If, Peter Catterall argues below, the Conservatives trusted to the poster, the Referendum Party trusted to a newer method: the video tape. The party distributed a short tape to ‘selected households’ across the country. James Goldsmith and his minions sincerely hoped that this medium would redraw the political map of Britain. With labels urging the viewer to pass the video on to a neighbour, the strategy seemed reminiscent of the smuggled taped sermons of the Ayatollah that precipitated the Iranian revolution. It did not set the British imagination ablaze. Labour, also tried video in the form of the How to Vote tape sent out to young people. Moreover, Labour prepared to use the medium within Whitehall once they had won. During the course of the campaign the future foreign secretary Robin Cook arranged with film producer David Putnam to make a film to explain his corporate philosophy to Foreign Office personnel at home and overseas.

Satellite television news covered the campaign, though of greater interest was the behind-the-scenes story of Tony Blair’s apparent wooing of Rupert Murdoch. Having flown to Australia some months previously to meet the media tycoon, Blair was blessed with the editorial support of Murdoch’s influential tabloid, The Sun. Blair’s pledge not to obstruct the coming of digital broadcasting with the associated shift of broadcast power into Murdoch’s camp was seen before the election by commentators as a quid pro quo.

Nineteen ninety-seven was the first election in which the Internet played a part. It also attracted its share of controversy as the Prolife Alliance came under pressure to remove material from its web-site. All the parties at national, and in many cases constituency, level established web pages, and posted their manifestos, press releases and candidate biographies. The BBC established a much-visited World Wide Web page. Whether these pages had any impact is doubtful. Many of the ‘hits’ apparently came from outside of the United Kingdom or from people too young to vote. Not all the material displayed was necessarily political; several sites, including that of the Labour Party, featured games.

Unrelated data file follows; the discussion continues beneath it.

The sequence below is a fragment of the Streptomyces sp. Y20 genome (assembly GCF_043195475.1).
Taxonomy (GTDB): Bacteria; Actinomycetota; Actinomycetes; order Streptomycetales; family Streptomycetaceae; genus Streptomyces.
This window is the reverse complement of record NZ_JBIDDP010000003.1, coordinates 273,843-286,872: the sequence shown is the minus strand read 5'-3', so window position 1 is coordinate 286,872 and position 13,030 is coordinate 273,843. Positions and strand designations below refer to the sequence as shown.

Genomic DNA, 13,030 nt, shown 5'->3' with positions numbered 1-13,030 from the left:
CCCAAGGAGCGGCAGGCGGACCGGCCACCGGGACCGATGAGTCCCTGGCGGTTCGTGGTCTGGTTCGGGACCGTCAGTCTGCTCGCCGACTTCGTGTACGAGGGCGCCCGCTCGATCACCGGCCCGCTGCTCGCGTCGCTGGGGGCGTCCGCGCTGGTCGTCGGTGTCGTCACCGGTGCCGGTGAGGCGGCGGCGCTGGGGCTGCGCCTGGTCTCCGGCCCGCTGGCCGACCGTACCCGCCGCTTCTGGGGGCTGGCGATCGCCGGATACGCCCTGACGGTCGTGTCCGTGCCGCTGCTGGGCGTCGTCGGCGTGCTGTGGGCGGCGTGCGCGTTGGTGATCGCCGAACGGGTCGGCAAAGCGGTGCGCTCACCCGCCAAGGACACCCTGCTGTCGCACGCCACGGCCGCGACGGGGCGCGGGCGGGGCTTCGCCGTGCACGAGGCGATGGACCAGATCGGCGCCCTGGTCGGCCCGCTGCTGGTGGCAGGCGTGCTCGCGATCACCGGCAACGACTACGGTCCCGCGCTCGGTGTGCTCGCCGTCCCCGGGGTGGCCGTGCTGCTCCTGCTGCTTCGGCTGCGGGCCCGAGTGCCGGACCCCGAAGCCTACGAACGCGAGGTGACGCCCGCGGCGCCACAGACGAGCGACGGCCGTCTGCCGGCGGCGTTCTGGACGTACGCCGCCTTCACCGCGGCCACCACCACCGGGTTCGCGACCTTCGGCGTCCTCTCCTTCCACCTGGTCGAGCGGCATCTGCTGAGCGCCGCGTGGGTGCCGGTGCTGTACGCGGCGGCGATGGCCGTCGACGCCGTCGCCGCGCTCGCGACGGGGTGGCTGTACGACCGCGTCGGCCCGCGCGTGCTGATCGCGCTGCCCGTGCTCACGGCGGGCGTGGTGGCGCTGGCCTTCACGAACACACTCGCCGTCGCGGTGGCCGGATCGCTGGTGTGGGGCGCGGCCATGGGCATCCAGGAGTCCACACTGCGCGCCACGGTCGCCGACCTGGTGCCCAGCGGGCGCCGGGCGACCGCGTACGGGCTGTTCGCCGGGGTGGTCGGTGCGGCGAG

Polling was handled with concern for immediacy of access. Unlike the practice in such countries as France, opinion polls were gathered and published throughout the entire election campaign. In this way, the British media (alongside private polls carried out by the parties themselves) to an extent monitored the effectiveness of the various media campaigns. It was, in the last analysis, an extraordinarily mediated general election.

On election day the polls closed at 10 p.m. immediately the BBC and ITN election teams issued their predictions based on exit polls. The BBC shot high–predicting a majority of some 190-200 seats for Blair; ITN shot low–predicting at least 150. The end result in a final touch of fairness, fell exactly between these two points.